As an instrument of securing national interest, diplomacy is a universally recognized and most frequently used means. Morgenthau regards diplomacy as the most primary means. However, all the objectives and goals of national interest cannot be secured through diplomacy.
2. Propaganda: The second important method for securing national interest is propaganda. Propaganda is the art of salesmanship. It is the art of convincing others about the justness of the goals and objectives or ends which are desired to be secured. It consists of the attempt to impress upon nations the necessity of securing the goals which a nation wishes to achieve.
“Propaganda is a systematic attempt to affect the minds, emotions and actions of a given group for a specific public purpose.” —Frankel
It is directly addressed to the people of other states and its aim is always to secure the self-interests—interests which are governed exclusively by the national interests of the propagandist.
The revolutionary development of the means of communications (Internet) in the recent times has increased the scope of propaganda as a means for securing support for goals of national interest.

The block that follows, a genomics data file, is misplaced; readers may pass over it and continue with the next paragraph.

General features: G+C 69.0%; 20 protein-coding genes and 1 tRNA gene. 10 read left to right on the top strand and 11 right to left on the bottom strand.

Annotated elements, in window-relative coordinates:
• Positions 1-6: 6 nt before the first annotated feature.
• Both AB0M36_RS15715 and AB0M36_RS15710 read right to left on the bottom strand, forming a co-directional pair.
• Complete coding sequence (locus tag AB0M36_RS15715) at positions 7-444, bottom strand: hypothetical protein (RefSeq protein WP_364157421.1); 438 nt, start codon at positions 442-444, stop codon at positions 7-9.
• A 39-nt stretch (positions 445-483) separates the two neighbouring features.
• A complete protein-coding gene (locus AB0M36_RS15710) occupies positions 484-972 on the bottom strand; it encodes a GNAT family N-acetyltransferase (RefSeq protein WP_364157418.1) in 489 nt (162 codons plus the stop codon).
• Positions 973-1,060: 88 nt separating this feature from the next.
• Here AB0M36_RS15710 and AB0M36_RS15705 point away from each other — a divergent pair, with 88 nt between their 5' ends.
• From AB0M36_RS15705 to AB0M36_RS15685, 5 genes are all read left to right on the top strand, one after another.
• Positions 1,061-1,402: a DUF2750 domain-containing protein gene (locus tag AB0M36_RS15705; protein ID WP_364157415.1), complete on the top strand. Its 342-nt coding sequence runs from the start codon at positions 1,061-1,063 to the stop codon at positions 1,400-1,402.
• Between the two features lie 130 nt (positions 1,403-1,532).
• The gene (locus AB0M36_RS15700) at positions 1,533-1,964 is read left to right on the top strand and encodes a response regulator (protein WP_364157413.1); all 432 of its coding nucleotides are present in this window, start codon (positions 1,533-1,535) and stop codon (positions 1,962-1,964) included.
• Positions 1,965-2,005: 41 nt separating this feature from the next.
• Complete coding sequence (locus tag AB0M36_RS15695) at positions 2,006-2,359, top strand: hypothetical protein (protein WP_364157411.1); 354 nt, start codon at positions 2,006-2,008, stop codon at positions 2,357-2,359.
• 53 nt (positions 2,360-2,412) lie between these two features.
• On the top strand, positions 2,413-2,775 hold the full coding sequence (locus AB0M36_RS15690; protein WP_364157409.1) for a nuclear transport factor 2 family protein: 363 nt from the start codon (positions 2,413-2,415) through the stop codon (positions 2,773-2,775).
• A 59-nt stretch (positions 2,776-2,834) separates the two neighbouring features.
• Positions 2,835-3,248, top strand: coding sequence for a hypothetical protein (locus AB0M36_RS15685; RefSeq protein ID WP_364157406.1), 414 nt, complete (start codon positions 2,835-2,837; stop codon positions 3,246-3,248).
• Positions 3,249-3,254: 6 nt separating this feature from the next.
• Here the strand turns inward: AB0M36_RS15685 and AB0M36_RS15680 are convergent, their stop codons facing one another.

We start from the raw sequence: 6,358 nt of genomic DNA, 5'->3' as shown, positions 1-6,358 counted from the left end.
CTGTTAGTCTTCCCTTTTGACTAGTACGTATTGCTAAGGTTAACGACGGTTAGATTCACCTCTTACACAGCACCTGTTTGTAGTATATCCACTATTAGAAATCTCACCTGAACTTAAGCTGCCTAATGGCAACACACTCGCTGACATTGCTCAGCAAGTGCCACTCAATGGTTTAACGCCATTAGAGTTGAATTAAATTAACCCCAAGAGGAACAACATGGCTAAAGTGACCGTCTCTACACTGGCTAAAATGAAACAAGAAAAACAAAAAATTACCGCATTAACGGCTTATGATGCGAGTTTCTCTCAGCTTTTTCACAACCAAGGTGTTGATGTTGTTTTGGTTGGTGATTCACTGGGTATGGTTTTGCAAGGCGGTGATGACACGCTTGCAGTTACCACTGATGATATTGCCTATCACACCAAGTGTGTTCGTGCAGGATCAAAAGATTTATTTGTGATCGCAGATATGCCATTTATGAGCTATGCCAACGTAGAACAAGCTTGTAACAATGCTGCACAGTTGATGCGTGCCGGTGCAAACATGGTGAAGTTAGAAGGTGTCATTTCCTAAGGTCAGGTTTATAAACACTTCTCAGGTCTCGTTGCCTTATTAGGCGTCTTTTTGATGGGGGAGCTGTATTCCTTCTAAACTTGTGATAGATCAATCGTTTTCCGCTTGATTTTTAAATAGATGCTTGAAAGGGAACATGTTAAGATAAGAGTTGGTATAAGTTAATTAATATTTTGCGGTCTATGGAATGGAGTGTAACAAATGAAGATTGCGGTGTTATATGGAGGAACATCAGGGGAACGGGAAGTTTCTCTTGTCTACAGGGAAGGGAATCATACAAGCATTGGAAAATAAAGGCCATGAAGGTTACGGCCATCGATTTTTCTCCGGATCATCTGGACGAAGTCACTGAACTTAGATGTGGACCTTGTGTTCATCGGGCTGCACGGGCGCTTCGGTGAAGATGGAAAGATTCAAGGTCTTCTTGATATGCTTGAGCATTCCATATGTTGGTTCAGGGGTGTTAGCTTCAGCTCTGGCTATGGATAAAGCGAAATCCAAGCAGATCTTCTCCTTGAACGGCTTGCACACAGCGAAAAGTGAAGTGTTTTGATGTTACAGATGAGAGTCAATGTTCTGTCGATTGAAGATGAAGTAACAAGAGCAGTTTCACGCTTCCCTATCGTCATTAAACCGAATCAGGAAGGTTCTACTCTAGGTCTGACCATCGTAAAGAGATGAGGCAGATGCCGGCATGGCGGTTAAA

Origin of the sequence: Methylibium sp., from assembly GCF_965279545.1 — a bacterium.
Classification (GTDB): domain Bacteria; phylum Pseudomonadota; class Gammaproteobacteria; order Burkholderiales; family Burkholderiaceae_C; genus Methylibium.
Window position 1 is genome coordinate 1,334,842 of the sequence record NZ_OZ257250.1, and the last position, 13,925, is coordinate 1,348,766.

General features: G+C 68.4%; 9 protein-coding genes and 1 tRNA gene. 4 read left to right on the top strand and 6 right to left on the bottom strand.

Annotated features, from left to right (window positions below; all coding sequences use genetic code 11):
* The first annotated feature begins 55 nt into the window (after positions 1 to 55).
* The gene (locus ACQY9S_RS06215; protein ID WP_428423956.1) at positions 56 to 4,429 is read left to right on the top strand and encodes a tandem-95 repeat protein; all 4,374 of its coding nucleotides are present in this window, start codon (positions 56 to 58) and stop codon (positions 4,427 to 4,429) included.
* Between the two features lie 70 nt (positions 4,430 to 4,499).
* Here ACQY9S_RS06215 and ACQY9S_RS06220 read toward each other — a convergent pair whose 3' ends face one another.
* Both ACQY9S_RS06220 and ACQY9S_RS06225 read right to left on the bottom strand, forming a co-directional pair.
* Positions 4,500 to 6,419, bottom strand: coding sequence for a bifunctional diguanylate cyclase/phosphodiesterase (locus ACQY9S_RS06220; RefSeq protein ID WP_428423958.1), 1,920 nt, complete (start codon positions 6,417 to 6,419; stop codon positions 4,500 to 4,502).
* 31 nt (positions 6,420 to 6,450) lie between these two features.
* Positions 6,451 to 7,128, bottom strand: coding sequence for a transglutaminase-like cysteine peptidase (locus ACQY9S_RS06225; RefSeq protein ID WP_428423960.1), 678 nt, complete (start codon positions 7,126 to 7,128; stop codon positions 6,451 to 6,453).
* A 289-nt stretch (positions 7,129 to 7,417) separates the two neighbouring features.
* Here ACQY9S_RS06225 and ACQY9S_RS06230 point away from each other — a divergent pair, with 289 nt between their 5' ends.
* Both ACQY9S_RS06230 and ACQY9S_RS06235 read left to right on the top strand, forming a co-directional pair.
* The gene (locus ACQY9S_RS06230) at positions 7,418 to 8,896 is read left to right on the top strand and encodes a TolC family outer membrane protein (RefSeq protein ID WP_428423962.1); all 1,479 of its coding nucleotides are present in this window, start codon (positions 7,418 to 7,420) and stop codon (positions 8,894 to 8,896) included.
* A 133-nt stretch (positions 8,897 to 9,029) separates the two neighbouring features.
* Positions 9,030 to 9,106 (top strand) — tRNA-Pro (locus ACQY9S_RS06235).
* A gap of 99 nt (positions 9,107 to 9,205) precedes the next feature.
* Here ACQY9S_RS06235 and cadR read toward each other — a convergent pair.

3. Economic Means: The rich and developed nations use economic aid and loans as the means for securing their interests in international relations. The existence of a very wide gap between the rich and poor countries provides a big opportunity to the rich nations for promoting their interests vis-a-vis the poor nations.
The dependence of the poor and lowly- developed nations upon the rich and developed nations for the import of industrial goods, technological know-how, foreign aid, armaments and for selling raw materials, has been responsible for strengthening the role of economic instruments of foreign policy. In this era of Globalisation conduct of international economic relation has emerged as a key means of national interests.
4. Alliances and Treaties: Alliances and Treaties are concluded by two or more states for securing their common interests. This device is mostly used for securing identical and complementary interests. However, even conflictual interests may lead to alliances and treaties with like-minded states against the common rivals or opponents.